1A necrotic, fungal disease of apple and other trees that results in damage to the bark.
fungal disease, fungal rot, plant rotView synonyms
- ‘Trees appear to resist bacterial canker but are very susceptible to fire blight.’
- ‘But chief health officer Chris Adriaansen says states want trees in the quarantine area at Emerald individually inspected for canker.’
- ‘It pays to be on the lookout for apple scab, canker and mildew, tackling any problems before they become deeply ingrained and hard to treat.’
- ‘In the first stage, 8,000 trees are being treated with a copper spray, to contain the canker when trees are chopped down and burnt.’
- ‘Activity in the citrus orchards of central Queensland has ground to a halt as the state calls for help to deal with the mammoth task of inspecting trees for the disease canker.’
- 1.1An open lesion in plant tissue caused by infection or injury.
- ‘Removal of bark over the canker reveals a sharply defined region of darkened or discolored wood bordered by white, healthy wood.’
- ‘In dry edible beans, anthracnose causes unsightly cankers on plant stems, pods, and seeds.’
- ‘As the infection progresses, trees undergo twig and branch dieback and develop stem cankers, which results in tree-death.’
- ‘Punching holes around each canker, Cummings Carlson's team inoculated the tree with a slurry of hypovirulent fungus.’
- ‘He visits other chestnut trees, too, packing mud on their cankers and clipping flowers for use in breeding programs.’
- 1.2Fungal rot in some fruits and vegetables, e.g., parsnips and tomatoes.
An ulcerous condition or disease, in particular.ulcer, ulceration, infection, sore, running sore, lesion, abscess, chancreView synonyms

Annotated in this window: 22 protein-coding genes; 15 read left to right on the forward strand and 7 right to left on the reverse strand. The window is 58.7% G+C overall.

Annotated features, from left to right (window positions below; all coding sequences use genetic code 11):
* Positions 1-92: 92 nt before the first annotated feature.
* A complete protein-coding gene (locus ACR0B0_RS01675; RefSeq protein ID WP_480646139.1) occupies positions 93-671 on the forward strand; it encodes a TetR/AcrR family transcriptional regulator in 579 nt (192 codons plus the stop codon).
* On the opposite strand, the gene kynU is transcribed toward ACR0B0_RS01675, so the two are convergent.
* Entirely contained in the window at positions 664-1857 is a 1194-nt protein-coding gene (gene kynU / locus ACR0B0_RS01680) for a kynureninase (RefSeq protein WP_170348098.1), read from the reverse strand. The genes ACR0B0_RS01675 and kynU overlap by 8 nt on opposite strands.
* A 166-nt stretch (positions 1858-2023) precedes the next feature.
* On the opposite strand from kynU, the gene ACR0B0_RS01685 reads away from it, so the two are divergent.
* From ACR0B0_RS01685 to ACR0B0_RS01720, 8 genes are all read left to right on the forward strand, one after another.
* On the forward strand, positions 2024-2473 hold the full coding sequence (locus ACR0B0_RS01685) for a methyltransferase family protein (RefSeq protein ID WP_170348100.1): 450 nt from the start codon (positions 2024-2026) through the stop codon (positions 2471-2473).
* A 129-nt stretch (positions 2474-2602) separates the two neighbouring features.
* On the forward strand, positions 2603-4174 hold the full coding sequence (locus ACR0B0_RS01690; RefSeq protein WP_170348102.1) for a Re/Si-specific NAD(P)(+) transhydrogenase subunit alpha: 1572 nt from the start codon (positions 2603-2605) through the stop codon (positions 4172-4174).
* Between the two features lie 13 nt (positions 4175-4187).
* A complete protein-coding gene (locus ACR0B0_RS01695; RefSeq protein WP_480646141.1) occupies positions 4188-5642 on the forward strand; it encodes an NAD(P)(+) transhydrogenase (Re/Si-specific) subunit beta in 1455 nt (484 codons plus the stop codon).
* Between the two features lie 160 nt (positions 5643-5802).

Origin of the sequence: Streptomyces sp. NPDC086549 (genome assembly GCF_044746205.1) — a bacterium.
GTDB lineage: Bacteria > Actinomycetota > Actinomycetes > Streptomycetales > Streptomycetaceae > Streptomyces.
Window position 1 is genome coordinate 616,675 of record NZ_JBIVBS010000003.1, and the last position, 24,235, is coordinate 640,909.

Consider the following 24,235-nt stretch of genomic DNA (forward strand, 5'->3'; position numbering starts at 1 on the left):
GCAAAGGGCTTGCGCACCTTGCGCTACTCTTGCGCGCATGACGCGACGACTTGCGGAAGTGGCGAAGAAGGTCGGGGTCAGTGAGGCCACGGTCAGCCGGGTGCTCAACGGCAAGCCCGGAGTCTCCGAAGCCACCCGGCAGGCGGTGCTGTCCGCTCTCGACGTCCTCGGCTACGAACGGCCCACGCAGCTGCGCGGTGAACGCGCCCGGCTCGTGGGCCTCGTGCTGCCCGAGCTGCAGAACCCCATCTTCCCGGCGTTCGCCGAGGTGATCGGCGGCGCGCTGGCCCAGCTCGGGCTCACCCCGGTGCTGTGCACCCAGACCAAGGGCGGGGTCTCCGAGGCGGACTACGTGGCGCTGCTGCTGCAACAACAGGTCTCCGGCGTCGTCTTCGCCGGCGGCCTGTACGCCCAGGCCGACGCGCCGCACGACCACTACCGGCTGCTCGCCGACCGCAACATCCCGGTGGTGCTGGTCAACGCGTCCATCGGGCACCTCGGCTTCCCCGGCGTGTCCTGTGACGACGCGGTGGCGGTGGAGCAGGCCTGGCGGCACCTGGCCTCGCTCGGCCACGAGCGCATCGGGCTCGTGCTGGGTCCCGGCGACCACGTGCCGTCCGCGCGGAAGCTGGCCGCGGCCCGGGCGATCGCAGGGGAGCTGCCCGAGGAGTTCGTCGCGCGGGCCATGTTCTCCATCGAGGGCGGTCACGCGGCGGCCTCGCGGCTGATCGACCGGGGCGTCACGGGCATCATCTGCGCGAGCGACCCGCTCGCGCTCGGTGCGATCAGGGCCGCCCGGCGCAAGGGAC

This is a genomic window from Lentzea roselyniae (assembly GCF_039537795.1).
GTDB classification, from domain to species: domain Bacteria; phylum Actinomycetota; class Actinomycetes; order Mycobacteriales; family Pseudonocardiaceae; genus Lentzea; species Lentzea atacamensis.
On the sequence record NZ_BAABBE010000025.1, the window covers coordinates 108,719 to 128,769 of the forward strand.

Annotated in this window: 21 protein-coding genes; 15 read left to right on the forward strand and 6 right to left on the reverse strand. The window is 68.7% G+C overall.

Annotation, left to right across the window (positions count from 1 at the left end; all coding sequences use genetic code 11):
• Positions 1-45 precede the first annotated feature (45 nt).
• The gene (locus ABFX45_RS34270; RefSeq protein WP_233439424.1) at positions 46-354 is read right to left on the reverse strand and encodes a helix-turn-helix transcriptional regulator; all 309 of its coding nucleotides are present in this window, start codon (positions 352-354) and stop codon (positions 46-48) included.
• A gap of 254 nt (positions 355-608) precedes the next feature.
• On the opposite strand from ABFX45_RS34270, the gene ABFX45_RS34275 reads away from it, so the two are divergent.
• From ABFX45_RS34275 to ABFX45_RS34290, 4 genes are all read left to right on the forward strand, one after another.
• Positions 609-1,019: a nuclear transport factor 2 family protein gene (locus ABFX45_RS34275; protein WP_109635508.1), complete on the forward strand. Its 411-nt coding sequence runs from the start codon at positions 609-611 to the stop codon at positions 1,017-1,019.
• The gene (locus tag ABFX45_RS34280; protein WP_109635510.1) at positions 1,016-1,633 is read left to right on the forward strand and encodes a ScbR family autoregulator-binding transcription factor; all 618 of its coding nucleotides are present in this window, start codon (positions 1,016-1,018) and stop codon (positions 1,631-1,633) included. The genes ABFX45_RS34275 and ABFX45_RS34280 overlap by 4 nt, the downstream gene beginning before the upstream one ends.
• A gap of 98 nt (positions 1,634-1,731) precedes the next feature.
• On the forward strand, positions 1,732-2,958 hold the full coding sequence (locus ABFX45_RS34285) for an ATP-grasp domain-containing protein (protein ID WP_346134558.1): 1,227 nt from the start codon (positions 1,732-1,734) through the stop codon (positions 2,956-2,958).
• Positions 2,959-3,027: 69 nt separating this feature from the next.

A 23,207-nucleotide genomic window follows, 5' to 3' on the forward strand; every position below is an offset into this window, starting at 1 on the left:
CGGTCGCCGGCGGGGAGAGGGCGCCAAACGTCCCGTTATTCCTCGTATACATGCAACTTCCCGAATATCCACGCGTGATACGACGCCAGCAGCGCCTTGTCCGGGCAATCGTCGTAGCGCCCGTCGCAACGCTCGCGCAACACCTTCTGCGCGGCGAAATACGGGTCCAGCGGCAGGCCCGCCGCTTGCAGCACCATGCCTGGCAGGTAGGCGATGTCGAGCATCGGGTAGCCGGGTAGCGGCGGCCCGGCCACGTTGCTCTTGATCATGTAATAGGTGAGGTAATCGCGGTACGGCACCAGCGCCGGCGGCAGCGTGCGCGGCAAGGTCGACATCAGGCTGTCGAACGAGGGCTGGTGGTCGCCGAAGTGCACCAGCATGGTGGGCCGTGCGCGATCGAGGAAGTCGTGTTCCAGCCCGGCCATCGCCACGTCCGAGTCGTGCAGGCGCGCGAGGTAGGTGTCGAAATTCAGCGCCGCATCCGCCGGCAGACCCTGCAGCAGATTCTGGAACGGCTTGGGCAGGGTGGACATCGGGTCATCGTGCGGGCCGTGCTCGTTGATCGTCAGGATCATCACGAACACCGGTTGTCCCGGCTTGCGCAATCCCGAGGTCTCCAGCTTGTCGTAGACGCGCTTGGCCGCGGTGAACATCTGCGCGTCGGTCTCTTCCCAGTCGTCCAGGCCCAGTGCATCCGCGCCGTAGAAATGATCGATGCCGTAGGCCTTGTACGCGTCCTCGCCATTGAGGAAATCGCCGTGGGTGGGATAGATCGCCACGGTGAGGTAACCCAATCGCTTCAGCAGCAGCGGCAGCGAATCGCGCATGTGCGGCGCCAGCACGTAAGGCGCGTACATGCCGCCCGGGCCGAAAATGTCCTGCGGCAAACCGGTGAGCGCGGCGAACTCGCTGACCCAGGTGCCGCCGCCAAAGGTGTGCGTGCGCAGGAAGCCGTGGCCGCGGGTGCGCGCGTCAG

- 2.1North American A small ulcer of the mouth or lips.
- ‘Call your doctor if your child's canker sore gets worse.’
- ‘If your child's doctor prescribes a medicine that should be applied directly to the canker sore, first dry the area with a tissue.’
- ‘Most villagers show symptoms such as skin cankers as a result of breathing the poisonous air or drinking the polluted water over a long period.’
- ‘Once it does, the canker sore may swell and burst in about a day.’
- ‘When my husband was a little boy, the doctor told his mom he had a canker sore.’
- ‘This means that you swish the medicine around in your mouth, especially around your canker sore, for a few minutes before swallowing it.’
- 2.2another term for thrush
- 2.3Ulceration of the throat and other orifices of birds, typically caused by a protozoal infection.
- 2.4Inflammation of the ear of a dog, cat, or rabbit, typically caused by a mite infestation.
- ‘It promotes healing and dries up the inner ear canker as well as the external areas that may become sore and moist from the canker discharge.’
- ‘Whether or not ear mites are present, accumulated ear wax in a dog's ear can lead to ear canker and other serious infections.’
- ‘Be sure to purchase ear canker powder as it has the additional benefit of helping to control canker and ear mites in your Shih Tzu.’